“What kind of sail is that?”
I’ve heard that several times now. Must be because I’m from New England or something.
When we left Maine – 2100 miles and five months ago – we had a couple sticks of wood and a large piece of brown cloth strapped to the life-line stanchions on the starboard side. This was the sailing rig we found last summer, and which I’d begun to modify to fit our dinghy.
Begun, meaning that I’d planed the base of the mast down to fit the mast partners (the mount) in the bow of the dinghy, but had put the project aside as one of those things I’d do “along the way”, because of course I’d have plenty of time as we worked our way south, right? Riiight…
So there it sat, on the rail, collecting dirt and fading in the sun, and for almost 2000 miles we worked around it and towed the dinghy and it kinda faded into the scene, so that we hardly remembered it was there, right in plain sight.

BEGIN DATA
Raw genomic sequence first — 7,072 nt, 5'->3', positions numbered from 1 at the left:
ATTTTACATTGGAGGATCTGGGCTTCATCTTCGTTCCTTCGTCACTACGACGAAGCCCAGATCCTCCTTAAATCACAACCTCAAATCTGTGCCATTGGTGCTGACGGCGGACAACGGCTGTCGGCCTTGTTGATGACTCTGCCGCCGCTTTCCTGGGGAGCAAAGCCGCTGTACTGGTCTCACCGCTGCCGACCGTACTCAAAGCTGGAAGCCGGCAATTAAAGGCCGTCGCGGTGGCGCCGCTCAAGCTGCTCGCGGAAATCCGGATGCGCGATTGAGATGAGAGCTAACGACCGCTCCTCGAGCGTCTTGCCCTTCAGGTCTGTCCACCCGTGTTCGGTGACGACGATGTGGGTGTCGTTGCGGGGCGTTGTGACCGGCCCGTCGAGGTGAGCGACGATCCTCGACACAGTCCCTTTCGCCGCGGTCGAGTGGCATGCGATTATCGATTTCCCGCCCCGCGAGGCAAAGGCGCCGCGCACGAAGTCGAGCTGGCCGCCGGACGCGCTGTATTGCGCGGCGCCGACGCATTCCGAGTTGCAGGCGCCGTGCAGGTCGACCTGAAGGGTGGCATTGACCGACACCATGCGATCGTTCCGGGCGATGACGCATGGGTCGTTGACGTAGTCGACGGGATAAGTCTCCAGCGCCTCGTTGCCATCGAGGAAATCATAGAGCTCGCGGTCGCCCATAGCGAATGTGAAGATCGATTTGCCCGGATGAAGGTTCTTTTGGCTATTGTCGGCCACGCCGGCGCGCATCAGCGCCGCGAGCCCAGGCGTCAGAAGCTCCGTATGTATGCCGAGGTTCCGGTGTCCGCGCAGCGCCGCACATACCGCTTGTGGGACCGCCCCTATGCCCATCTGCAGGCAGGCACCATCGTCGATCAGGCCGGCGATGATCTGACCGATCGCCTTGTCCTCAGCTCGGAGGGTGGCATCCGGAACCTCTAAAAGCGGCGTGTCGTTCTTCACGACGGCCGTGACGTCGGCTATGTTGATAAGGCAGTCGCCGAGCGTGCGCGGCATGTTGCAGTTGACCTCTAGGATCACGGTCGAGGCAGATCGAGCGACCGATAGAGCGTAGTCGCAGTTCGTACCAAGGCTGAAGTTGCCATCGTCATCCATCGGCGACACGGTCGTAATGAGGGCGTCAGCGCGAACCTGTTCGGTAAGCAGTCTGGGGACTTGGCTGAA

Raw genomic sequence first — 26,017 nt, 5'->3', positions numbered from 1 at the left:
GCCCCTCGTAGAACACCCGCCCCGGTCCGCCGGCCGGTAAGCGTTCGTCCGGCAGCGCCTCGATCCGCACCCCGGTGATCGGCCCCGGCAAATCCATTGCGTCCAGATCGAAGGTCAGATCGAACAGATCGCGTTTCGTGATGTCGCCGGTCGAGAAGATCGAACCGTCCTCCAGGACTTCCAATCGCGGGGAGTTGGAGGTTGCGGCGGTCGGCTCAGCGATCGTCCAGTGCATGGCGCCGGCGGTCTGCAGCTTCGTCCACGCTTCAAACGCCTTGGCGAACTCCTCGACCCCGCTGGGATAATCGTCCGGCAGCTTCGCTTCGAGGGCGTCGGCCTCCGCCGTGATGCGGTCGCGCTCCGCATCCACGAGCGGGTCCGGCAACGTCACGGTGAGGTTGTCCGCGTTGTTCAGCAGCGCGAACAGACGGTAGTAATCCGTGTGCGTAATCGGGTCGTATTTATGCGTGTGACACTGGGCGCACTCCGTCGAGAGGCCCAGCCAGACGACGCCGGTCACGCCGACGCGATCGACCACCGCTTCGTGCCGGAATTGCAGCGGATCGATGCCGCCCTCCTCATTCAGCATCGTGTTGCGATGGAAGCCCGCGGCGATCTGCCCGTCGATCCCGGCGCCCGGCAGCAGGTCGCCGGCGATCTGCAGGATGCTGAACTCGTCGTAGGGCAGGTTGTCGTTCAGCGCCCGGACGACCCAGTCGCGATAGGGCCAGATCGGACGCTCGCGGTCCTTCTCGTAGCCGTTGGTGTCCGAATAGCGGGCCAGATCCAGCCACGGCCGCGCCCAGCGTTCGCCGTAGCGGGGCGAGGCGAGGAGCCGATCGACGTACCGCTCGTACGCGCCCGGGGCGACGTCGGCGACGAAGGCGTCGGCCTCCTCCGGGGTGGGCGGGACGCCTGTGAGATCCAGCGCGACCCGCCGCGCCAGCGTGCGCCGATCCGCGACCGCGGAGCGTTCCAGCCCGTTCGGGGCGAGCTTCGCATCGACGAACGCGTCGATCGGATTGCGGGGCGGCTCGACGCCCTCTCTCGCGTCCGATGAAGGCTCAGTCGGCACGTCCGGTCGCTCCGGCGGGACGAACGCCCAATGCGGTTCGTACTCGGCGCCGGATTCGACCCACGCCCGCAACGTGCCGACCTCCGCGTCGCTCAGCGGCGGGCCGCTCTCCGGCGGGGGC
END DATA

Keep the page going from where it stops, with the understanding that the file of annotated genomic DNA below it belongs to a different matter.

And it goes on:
But finally we had some time, back in January, and nobody around to watch if it didn’t work, because we were anchored near Panther Key in the Everglades for my birthday and there was NOBODY there but us and the no-see-ums.
So finally “Chuckles” the dinghy has a new power source, and I have something to sail while Sionna is mired and immovable in Boot Key Harbor. It’s so crowded here that if you pull up your anchors and go for a sail you instantly loose your spot, and may not be able to find another one. So nobody moves. Ever.
Unless it’s to a mooring (for which there is a 3-week waiting list) or to head to the Bahamas (which isn’t on our to-do list this winter).
But it sure is nice to have it doing something besides taking up space.
And for the record, this particular sail style is referred to as a “Lug” rig, and consists of the mast, the sail (shaped as a trapezium), a Boom (along the bottom) and a Yard, along the top. I first heard about it in a story/song by that master of nautical story-telling, Gordon Bok. Wonderful rig. Wonderful story! (Here’s the link: Peter Kagan and the wind )